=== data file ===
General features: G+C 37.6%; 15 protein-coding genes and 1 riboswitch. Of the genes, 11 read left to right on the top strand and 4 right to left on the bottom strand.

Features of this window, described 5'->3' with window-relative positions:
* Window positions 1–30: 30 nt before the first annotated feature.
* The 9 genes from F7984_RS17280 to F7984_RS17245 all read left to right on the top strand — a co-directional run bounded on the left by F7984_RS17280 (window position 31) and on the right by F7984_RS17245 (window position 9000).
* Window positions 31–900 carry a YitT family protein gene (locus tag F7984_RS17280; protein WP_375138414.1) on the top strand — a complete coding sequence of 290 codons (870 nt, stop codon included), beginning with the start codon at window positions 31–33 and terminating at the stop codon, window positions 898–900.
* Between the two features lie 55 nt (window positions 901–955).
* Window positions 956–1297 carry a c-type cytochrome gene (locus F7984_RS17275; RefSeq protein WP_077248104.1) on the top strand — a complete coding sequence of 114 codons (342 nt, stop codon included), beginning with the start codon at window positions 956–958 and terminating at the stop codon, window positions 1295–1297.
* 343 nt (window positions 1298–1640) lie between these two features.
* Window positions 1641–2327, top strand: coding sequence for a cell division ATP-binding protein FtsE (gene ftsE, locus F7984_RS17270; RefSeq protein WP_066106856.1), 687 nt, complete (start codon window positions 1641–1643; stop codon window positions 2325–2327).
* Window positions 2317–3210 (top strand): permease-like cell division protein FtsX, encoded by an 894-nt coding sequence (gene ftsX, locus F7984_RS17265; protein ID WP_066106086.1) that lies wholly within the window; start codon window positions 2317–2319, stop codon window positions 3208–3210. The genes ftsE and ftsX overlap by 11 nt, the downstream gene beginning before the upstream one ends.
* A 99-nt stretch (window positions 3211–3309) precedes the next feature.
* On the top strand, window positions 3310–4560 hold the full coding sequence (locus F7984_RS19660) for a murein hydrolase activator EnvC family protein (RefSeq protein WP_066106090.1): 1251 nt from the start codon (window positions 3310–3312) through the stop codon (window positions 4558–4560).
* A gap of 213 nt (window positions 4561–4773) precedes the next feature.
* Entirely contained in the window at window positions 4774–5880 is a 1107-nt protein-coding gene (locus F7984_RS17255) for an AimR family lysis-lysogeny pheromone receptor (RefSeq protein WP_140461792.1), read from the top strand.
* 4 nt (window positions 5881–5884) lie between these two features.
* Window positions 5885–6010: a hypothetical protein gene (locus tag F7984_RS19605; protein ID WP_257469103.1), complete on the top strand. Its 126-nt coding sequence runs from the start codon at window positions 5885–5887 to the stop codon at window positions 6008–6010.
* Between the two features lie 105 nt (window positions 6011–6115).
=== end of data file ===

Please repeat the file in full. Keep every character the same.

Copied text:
General features: G+C 37.6%; 15 protein-coding genes and 1 riboswitch. Of the genes, 11 read left to right on the top strand and 4 right to left on the bottom strand.

Features of this window, described 5'->3' with window-relative positions:
* Window positions 1–30: 30 nt before the first annotated feature.
* The 9 genes from F7984_RS17280 to F7984_RS17245 all read left to right on the top strand — a co-directional run bounded on the left by F7984_RS17280 (window position 31) and on the right by F7984_RS17245 (window position 9000).
* Window positions 31–900 carry a YitT family protein gene (locus tag F7984_RS17280; protein WP_375138414.1) on the top strand — a complete coding sequence of 290 codons (870 nt, stop codon included), beginning with the start codon at window positions 31–33 and terminating at the stop codon, window positions 898–900.
* Between the two features lie 55 nt (window positions 901–955).
* Window positions 956–1297 carry a c-type cytochrome gene (locus F7984_RS17275; RefSeq protein WP_077248104.1) on the top strand — a complete coding sequence of 114 codons (342 nt, stop codon included), beginning with the start codon at window positions 956–958 and terminating at the stop codon, window positions 1295–1297.
* 343 nt (window positions 1298–1640) lie between these two features.
* Window positions 1641–2327, top strand: coding sequence for a cell division ATP-binding protein FtsE (gene ftsE, locus F7984_RS17270; RefSeq protein WP_066106856.1), 687 nt, complete (start codon window positions 1641–1643; stop codon window positions 2325–2327).
* Window positions 2317–3210 (top strand): permease-like cell division protein FtsX, encoded by an 894-nt coding sequence (gene ftsX, locus F7984_RS17265; protein ID WP_066106086.1) that lies wholly within the window; start codon window positions 2317–2319, stop codon window positions 3208–3210. The genes ftsE and ftsX overlap by 11 nt, the downstream gene beginning before the upstream one ends.
* A 99-nt stretch (window positions 3211–3309) precedes the next feature.
* On the top strand, window positions 3310–4560 hold the full coding sequence (locus F7984_RS19660) for a murein hydrolase activator EnvC family protein (RefSeq protein WP_066106090.1): 1251 nt from the start codon (window positions 3310–3312) through the stop codon (window positions 4558–4560).
* A gap of 213 nt (window positions 4561–4773) precedes the next feature.
* Entirely contained in the window at window positions 4774–5880 is a 1107-nt protein-coding gene (locus F7984_RS17255) for an AimR family lysis-lysogeny pheromone receptor (RefSeq protein WP_140461792.1), read from the top strand.
* 4 nt (window positions 5881–5884) lie between these two features.
* Window positions 5885–6010: a hypothetical protein gene (locus tag F7984_RS19605; protein ID WP_257469103.1), complete on the top strand. Its 126-nt coding sequence runs from the start codon at window positions 5885–5887 to the stop codon at window positions 6008–6010.
* Between the two features lie 105 nt (window positions 6011–6115).